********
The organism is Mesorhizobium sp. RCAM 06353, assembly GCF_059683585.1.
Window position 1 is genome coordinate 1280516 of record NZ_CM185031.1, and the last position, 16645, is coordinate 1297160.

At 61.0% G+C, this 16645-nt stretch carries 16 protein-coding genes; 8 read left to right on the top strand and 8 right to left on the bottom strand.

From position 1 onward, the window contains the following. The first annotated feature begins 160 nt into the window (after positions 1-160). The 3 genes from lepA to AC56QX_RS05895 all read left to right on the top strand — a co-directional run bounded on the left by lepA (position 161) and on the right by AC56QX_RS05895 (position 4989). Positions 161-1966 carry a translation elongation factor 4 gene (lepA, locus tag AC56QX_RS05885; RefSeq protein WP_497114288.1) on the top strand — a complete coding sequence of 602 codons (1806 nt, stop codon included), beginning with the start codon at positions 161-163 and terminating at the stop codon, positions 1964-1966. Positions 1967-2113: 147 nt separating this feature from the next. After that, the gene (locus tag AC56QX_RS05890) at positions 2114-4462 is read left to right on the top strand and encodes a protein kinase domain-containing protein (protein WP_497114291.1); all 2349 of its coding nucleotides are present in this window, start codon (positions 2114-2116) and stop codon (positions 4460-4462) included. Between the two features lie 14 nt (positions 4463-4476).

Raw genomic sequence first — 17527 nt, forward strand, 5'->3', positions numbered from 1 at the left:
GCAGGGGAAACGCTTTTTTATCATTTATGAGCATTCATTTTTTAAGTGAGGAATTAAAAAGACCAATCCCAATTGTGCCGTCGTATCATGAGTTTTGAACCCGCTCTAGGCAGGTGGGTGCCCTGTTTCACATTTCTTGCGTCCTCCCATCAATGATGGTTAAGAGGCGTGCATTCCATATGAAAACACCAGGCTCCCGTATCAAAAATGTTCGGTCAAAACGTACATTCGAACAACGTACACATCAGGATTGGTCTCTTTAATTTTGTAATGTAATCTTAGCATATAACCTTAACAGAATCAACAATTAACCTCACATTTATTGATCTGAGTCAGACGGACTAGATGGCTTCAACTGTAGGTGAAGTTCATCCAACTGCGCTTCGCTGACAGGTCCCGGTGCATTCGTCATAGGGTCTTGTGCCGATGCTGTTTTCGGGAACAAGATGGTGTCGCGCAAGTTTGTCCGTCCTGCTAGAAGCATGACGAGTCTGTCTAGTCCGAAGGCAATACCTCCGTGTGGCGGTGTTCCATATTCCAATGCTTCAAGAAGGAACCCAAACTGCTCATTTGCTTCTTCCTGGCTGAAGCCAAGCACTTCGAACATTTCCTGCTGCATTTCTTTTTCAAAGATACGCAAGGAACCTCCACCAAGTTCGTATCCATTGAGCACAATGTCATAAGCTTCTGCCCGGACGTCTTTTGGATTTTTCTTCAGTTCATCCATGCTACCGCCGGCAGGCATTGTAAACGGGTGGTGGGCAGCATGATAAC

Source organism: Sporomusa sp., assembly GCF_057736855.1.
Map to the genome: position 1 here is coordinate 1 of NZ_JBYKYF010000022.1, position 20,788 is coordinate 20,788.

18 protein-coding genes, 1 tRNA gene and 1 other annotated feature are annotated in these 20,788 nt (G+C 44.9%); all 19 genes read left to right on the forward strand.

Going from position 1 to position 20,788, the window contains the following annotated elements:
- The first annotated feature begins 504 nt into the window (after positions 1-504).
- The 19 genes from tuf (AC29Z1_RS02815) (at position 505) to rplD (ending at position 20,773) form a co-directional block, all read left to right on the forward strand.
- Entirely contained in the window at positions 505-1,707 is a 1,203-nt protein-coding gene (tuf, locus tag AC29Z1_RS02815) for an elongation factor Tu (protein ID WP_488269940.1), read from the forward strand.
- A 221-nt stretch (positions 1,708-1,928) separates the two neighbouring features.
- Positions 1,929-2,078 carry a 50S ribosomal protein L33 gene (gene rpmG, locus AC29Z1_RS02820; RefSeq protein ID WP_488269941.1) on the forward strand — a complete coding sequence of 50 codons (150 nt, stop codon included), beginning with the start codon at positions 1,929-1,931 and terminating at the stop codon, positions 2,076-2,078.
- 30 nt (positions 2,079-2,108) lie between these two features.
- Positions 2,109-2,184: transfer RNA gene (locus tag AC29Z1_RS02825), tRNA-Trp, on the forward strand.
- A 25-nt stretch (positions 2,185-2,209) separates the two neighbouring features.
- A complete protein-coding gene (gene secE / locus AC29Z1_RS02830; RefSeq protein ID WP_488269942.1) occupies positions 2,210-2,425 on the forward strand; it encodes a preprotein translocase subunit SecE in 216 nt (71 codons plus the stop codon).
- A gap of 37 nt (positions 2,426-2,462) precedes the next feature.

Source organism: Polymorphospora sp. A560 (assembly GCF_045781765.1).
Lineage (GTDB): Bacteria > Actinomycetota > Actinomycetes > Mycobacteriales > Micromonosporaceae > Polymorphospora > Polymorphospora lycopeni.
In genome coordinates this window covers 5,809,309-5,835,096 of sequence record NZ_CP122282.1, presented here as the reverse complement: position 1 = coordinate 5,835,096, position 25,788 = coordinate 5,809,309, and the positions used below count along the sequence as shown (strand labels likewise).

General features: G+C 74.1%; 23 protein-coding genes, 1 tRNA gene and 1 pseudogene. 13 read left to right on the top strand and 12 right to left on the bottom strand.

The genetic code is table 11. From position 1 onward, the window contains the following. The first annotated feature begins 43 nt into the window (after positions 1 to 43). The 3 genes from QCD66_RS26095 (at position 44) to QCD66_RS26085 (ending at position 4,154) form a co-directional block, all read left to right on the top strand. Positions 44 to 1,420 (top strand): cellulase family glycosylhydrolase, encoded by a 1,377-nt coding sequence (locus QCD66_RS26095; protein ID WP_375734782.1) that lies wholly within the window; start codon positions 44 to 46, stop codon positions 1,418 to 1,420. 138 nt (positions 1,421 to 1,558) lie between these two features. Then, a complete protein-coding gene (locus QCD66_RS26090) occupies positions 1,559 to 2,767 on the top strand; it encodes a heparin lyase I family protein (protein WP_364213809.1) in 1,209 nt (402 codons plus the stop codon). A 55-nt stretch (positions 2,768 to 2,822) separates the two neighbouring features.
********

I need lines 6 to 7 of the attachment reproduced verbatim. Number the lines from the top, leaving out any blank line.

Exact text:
GCAGGGGAAACGCTTTTTTATCATTTATGAGCATTCATTTTTTAAGTGAGGAATTAAAAAGACCAATCCCAATTGTGCCGTCGTATCATGAGTTTTGAACCCGCTCTAGGCAGGTGGGTGCCCTGTTTCACATTTCTTGCGTCCTCCCATCAATGATGGTTAAGAGGCGTGCATTCCATATGAAAACACCAGGCTCCCGTATCAAAAATGTTCGGTCAAAACGTACATTCGAACAACGTACACATCAGGATTGGTCTCTTTAATTTTGTAATGTAATCTTAGCATATAACCTTAACAGAATCAACAATTAACCTCACATTTATTGATCTGAGTCAGACGGACTAGATGGCTTCAACTGTAGGTGAAGTTCATCCAACTGCGCTTCGCTGACAGGTCCCGGTGCATTCGTCATAGGGTCTTGTGCCGATGCTGTTTTCGGGAACAAGATGGTGTCGCGCAAGTTTGTCCGTCCTGCTAGAAGCATGACGAGTCTGTCTAGTCCGAAGGCAATACCTCCGTGTGGCGGTGTTCCATATTCCAATGCTTCAAGAAGGAACCCAAACTGCTCATTTGCTTCTTCCTGGCTGAAGCCAAGCACTTCGAACATTTCCTGCTGCATTTCTTTTTCAAAGATACGCAAGGAACCTCCACCAAGTTCGTATCCATTGAGCACAATGTCATAAGCTTCTGCCCGGACGTCTTTTGGATTTTTCTTCAGTTCATCCATGCTACCGCCGGCAGGCATTGTAAACGGGTGGTGGGCAGCATGATAAC

Source organism: Sporomusa sp., assembly GCF_057736855.1.